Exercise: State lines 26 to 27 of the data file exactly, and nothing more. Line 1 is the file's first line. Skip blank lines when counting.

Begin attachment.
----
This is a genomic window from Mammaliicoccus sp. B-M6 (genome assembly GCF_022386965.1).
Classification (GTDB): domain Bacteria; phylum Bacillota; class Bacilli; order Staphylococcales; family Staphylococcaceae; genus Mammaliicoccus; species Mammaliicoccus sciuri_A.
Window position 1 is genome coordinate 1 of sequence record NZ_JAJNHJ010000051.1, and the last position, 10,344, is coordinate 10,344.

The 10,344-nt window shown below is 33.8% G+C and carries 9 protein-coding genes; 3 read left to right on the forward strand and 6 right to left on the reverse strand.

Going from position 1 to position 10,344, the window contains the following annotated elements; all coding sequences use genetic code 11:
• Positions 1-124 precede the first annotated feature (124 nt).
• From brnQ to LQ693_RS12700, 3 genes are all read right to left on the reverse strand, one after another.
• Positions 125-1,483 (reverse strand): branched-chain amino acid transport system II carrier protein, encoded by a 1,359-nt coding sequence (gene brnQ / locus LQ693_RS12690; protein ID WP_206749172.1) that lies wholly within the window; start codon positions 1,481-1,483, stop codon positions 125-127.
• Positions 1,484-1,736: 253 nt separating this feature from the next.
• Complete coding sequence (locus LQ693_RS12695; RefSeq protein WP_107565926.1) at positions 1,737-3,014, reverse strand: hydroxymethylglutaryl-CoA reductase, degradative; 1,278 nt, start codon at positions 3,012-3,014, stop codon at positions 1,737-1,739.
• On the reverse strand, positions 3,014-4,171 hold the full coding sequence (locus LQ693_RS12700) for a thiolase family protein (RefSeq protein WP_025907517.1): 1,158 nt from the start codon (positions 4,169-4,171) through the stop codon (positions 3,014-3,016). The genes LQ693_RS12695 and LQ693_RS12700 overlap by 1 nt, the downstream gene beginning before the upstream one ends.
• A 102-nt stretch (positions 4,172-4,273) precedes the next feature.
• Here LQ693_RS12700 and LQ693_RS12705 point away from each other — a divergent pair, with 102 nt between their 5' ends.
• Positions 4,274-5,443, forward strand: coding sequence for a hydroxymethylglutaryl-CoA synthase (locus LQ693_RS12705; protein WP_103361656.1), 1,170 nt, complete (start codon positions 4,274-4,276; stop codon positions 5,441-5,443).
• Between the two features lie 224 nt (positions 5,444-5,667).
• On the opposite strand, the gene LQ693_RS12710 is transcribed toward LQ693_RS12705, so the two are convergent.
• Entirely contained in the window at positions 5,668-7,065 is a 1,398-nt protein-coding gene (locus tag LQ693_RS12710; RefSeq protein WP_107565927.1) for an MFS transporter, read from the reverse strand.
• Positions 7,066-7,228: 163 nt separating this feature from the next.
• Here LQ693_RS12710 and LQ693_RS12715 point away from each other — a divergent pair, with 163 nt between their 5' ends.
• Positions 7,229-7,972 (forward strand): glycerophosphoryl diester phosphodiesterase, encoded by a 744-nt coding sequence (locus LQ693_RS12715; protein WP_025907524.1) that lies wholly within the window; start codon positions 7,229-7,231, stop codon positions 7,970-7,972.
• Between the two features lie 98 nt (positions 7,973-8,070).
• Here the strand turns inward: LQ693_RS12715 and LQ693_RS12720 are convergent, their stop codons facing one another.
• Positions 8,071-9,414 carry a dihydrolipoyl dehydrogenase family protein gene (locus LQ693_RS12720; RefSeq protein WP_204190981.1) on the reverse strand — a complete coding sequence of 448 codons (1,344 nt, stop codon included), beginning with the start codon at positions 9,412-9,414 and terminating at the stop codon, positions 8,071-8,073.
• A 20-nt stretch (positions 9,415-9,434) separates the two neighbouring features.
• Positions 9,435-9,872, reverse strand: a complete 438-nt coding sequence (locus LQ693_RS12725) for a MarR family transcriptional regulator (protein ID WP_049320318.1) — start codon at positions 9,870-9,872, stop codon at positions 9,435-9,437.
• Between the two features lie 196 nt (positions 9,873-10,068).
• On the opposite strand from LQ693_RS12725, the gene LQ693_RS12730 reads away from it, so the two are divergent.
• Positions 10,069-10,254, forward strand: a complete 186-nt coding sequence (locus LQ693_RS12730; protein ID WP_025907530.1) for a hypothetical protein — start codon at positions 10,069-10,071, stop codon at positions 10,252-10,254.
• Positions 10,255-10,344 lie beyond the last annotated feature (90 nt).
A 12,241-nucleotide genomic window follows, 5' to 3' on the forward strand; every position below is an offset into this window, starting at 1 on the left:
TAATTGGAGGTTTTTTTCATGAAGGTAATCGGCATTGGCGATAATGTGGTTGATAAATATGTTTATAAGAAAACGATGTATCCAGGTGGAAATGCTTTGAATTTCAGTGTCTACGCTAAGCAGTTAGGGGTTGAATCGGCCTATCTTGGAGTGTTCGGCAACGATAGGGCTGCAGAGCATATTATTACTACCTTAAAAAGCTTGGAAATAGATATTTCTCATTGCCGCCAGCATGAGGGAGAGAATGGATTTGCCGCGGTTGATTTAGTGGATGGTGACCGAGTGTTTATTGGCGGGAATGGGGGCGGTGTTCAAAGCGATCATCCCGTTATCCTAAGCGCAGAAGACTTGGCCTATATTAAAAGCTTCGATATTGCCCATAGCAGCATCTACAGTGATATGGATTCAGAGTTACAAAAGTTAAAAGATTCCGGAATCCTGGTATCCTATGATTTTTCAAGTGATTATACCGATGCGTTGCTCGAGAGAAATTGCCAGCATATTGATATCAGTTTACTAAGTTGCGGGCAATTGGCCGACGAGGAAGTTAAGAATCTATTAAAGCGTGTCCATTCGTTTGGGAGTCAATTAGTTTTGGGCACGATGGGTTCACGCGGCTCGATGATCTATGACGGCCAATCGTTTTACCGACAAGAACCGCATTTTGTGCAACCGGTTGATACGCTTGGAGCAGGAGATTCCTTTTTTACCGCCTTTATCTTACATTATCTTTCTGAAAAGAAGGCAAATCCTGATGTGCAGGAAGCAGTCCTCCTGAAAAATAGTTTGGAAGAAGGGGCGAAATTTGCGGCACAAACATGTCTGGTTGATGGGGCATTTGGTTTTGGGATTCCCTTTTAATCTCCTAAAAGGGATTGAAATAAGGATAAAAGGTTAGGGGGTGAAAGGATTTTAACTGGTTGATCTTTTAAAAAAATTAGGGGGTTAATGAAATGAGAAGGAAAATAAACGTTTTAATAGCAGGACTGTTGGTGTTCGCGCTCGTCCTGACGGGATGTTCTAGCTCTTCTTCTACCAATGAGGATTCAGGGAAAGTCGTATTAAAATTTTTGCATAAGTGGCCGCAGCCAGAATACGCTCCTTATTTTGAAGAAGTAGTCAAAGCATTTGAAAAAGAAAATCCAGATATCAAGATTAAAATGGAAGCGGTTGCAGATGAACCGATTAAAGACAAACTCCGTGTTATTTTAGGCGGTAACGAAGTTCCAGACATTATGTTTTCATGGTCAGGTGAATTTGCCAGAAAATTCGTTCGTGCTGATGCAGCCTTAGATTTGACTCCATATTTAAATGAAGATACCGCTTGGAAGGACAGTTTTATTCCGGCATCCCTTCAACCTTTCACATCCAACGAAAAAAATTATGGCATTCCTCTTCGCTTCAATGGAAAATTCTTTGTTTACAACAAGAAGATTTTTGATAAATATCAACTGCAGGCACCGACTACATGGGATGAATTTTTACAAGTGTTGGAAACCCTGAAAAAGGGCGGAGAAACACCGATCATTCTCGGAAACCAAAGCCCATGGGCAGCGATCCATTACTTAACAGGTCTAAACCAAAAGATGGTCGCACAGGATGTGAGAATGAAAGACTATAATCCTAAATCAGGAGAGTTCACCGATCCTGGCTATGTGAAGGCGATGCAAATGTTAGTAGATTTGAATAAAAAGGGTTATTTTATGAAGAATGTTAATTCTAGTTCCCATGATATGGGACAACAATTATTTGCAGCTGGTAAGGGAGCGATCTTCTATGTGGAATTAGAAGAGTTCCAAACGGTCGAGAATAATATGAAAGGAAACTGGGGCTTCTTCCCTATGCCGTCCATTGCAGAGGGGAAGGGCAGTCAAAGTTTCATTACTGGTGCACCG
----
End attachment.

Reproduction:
• Between the two features lie 196 nt (positions 9,873-10,068).
• On the opposite strand from LQ693_RS12725, the gene LQ693_RS12730 reads away from it, so the two are divergent.